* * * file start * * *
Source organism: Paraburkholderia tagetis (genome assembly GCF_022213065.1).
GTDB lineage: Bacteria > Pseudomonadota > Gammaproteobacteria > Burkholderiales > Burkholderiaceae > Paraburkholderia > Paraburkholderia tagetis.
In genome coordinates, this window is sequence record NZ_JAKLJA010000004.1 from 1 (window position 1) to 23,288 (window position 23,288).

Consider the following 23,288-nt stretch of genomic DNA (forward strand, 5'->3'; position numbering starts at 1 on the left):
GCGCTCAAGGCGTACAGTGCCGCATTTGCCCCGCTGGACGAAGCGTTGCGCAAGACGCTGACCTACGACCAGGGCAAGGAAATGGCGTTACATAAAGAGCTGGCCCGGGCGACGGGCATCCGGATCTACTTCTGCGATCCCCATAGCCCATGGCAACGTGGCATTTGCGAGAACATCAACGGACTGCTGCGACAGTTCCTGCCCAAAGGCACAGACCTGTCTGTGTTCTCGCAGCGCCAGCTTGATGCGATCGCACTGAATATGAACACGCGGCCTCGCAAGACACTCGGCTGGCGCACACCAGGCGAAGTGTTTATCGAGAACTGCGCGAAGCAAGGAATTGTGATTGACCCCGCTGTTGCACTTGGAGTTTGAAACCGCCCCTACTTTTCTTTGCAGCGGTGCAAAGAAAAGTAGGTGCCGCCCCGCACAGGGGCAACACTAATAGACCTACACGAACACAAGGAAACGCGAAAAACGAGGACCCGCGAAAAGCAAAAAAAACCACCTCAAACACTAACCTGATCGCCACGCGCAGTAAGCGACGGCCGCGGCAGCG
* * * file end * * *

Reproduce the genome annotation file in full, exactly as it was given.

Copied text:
Source organism: Paraburkholderia tagetis (genome assembly GCF_022213065.1).
GTDB lineage: Bacteria > Pseudomonadota > Gammaproteobacteria > Burkholderiales > Burkholderiaceae > Paraburkholderia > Paraburkholderia tagetis.
In genome coordinates, this window is sequence record NZ_JAKLJA010000004.1 from 1 (window position 1) to 23,288 (window position 23,288).

Consider the following 23,288-nt stretch of genomic DNA (forward strand, 5'->3'; position numbering starts at 1 on the left):
GCGCTCAAGGCGTACAGTGCCGCATTTGCCCCGCTGGACGAAGCGTTGCGCAAGACGCTGACCTACGACCAGGGCAAGGAAATGGCGTTACATAAAGAGCTGGCCCGGGCGACGGGCATCCGGATCTACTTCTGCGATCCCCATAGCCCATGGCAACGTGGCATTTGCGAGAACATCAACGGACTGCTGCGACAGTTCCTGCCCAAAGGCACAGACCTGTCTGTGTTCTCGCAGCGCCAGCTTGATGCGATCGCACTGAATATGAACACGCGGCCTCGCAAGACACTCGGCTGGCGCACACCAGGCGAAGTGTTTATCGAGAACTGCGCGAAGCAAGGAATTGTGATTGACCCCGCTGTTGCACTTGGAGTTTGAAACCGCCCCTACTTTTCTTTGCAGCGGTGCAAAGAAAAGTAGGTGCCGCCCCGCACAGGGGCAACACTAATAGACCTACACGAACACAAGGAAACGCGAAAAACGAGGACCCGCGAAAAGCAAAAAAAACCACCTCAAACACTAACCTGATCGCCACGCGCAGTAAGCGACGGCCGCGGCAGCG